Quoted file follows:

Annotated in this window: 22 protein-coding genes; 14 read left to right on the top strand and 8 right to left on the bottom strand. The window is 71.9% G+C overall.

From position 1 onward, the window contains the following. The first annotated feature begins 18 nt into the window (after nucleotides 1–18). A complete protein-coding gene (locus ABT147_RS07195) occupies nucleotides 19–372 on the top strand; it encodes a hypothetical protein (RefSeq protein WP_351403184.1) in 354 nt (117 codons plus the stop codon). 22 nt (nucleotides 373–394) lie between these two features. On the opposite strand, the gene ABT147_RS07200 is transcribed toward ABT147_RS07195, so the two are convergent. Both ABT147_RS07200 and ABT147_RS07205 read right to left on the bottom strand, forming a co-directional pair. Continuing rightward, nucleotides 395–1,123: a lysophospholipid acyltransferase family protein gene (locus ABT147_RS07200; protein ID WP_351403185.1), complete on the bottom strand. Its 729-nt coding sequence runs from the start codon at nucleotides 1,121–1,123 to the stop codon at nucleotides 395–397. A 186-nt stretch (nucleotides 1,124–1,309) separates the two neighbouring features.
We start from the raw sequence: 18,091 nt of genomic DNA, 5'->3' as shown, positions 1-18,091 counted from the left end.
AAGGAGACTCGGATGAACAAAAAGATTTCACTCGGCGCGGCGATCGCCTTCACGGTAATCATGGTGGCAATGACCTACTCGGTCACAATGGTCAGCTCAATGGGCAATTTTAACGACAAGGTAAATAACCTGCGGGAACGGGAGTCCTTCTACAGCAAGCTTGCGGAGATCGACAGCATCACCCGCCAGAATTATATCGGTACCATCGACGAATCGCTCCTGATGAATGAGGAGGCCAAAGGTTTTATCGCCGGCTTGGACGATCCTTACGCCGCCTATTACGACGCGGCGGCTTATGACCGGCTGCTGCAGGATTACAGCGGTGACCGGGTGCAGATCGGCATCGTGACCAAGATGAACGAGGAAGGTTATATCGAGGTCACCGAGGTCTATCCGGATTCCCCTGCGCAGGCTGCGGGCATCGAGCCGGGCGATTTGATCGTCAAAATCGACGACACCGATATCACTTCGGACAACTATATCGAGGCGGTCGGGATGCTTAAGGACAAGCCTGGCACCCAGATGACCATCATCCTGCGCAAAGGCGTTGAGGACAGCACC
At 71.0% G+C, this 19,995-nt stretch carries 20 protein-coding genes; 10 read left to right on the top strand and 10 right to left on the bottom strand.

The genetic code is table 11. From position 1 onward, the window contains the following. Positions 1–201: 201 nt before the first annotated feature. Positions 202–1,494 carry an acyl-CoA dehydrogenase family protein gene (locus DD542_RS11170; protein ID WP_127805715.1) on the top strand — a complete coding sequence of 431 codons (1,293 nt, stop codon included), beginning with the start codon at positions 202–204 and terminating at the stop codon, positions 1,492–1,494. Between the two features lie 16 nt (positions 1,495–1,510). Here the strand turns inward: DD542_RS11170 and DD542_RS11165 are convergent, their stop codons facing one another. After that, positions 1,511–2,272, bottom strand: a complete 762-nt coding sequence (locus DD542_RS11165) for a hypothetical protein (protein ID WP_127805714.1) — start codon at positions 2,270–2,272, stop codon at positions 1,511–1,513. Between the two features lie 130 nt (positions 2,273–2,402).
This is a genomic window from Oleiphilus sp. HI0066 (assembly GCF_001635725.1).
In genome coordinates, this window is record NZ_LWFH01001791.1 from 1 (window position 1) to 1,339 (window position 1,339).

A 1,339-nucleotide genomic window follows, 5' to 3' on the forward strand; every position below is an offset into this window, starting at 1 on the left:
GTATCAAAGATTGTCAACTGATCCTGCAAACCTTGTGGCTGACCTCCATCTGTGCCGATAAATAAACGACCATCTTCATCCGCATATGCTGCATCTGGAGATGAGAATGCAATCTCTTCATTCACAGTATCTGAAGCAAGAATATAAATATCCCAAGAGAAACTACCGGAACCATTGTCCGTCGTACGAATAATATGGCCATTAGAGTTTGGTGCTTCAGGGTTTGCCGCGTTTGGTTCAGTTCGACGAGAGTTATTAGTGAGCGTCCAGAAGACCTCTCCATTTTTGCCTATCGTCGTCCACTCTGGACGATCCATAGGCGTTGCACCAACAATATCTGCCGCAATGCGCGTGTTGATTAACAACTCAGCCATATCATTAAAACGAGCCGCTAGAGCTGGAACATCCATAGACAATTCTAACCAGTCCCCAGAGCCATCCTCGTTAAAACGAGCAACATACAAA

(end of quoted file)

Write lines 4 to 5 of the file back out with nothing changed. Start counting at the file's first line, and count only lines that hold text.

AAGGAGACTCGGATGAACAAAAAGATTTCACTCGGCGCGGCGATCGCCTTCACGGTAATCATGGTGGCAATGACCTACTCGGTCACAATGGTCAGCTCAATGGGCAATTTTAACGACAAGGTAAATAACCTGCGGGAACGGGAGTCCTTCTACAGCAAGCTTGCGGAGATCGACAGCATCACCCGCCAGAATTATATCGGTACCATCGACGAATCGCTCCTGATGAATGAGGAGGCCAAAGGTTTTATCGCCGGCTTGGACGATCCTTACGCCGCCTATTACGACGCGGCGGCTTATGACCGGCTGCTGCAGGATTACAGCGGTGACCGGGTGCAGATCGGCATCGTGACCAAGATGAACGAGGAAGGTTATATCGAGGTCACCGAGGTCTATCCGGATTCCCCTGCGCAGGCTGCGGGCATCGAGCCGGGCGATTTGATCGTCAAAATCGACGACACCGATATCACTTCGGACAACTATATCGAGGCGGTCGGGATGCTTAAGGACAAGCCTGGCACCCAGATGACCATCATCCTGCGCAAAGGCGTTGAGGACAGCACC
At 71.0% G+C, this 19,995-nt stretch carries 20 protein-coding genes; 10 read left to right on the top strand and 10 right to left on the bottom strand.